You have to give ...","articleSection":"Penguins News","author":{"@type":"Person","name":"IronCity","url":""}}

The Captain Saves The Day…Literally


You have to give it to him…Sidney Crosby interjects himself into the hero role in so many ways.  With his team and mighty fandom dejected following a soft goal just 18 seconds into the must-win game two, the Captain powered home a rebound to knot the score.

In the third period, with all of Pittsburgh clenching its backside, Crosby flipped away what would have been another softie that was eeking behind Marc-Andre Fleury.  Finally, with just more than four minutes remaining on the regulation clock, the young superstar danced back and forth behind the net and dished the game-winning assist to d-man Kris Letang whose floater gave the defending Stanley Cup Champs a 2-1 victory and evened the series at 1-1.

The sound of the horn signifying the end of the game was met just as loudly by a collective sigh of relief from Penguin nation.

Dan Bylsma set the tone for what proved to be a highly-intense, physical battle by dressing rough-and-tumble Mike Rupp and sitting weak-and-humble Ruslan Fedotenko.  The Sens entered game two missing another regular, as Milan Michalek’s season-ending injury put him in the press box alongside Alex Kovalev and Filip Kuba.

The visitors should no sign of missing the trio when Peter Regin continued his surprising stellar series by ripping a shot high over Fleury’s glove and into the twine just 18 seconds into the contest.  It was the quickest playoff goal scored in Senators’ history.  I had a feeling at the time that Fleury would either post a shutout from that point on or the floodgates would be opened. Thank goodness it was the former.

Later in the first, Crosby slipped by a phantom back-check from Jason Spezza and powered home a rebound off a Chris Kunitz shot to breathe life into the Igloo’s white-out.

The first period turned somber when big Andy Sutton, who joined Ottawa late in the season from the New York Islanders, knocked Jordan Leopold out cold with a vicious elbow to the skull.  No penalty was called, and perhaps it was a legal hit, but this type of head shot is exactly what the NHL is attempting to outlaw.  Thankfully, Leopold awoke and was able to leave the ice under his own power.  He did not return to the contest however. It was the second time this season Sutton crushed a Penguin. Playing for the Islanders, Sutton smushed Pascal Dupuis into the boards, opening his forehead and bloodying the ice. Sutton was suspended two games after that cheapshot.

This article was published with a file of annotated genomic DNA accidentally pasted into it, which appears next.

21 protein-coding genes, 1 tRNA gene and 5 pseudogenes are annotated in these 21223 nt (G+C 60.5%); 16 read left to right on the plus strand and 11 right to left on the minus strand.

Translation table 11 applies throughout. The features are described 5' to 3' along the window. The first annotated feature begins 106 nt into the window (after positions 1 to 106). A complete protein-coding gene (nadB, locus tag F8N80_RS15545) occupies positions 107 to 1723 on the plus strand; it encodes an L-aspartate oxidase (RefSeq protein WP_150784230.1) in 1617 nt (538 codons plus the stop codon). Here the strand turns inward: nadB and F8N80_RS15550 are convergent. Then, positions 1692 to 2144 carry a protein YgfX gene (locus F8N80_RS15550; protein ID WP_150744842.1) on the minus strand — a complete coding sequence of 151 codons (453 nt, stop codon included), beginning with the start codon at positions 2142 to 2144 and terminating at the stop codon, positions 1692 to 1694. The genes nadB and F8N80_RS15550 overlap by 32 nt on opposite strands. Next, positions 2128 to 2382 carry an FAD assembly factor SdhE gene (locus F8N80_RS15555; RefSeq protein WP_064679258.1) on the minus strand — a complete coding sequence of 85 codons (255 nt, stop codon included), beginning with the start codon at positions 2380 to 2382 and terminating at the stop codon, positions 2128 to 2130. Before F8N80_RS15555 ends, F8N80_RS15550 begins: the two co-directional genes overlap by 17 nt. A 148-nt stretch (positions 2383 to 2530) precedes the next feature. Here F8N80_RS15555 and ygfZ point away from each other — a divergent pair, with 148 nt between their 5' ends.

From that point on, the Penguins played with a passion that will hopefully carry through the rest of the playoffs.  Gone was the lackadaisical nature of their second-half swoon, instead the team was finishing checks and playing with anger.

The second period was a snoozer, highlighted by a couple failed power plays.  However, the table was set for an exciting final stanza.

Jordan Staal and his line had its best shift of the game five minutes in to the third but couldn’t score.  Staal won a face-off in the offensive zone, dished a pass to Matt Cooke who pushed it toward the goal, and then Staal had another opportunity to stuff it home.  Alas, the game remained tied 1-1.

With 9:12 left, Crosby made the defensive play of the game.  Ottawa fired a shot from mid-range that seeped through Fleury and, despite losing speed on its way to the promised land, would have given the Sens a one-goal advantage had #87 not swept in and lifted the puck out of danger.

Five minutes later, Crosby took possession of the puck, danced-and-dangled behind Ottawa netminder Brian Elliott, making the youngster’s head spin.  The dizziness paid off when Crosby saucered a pass from his knees to Letang who lofted a wrister into the upper glove-side corner to capture the come-from-behind win and equal the series heading back to Ottawa Sunday night.

The Pens were fortunate, but did deserve the triumph.  Going forward, I worry about their inability to get the puck on net consistently and the fact that very little offense is generated from non-centers.  If it isn’t Crosby, Malkin, or Staal, the scoring chances are minute.

It is stastically proven that game two is more important than game one.  Now the series shifts to Canada’s capital.  Go Pens.

No. 1 Star: Sidney Crosby, 1g, gwa, defensive save, won 68% of face-offs

Blew A Tire: Andy Sutton, -1, 2 penalties, KO of Jordan Leopold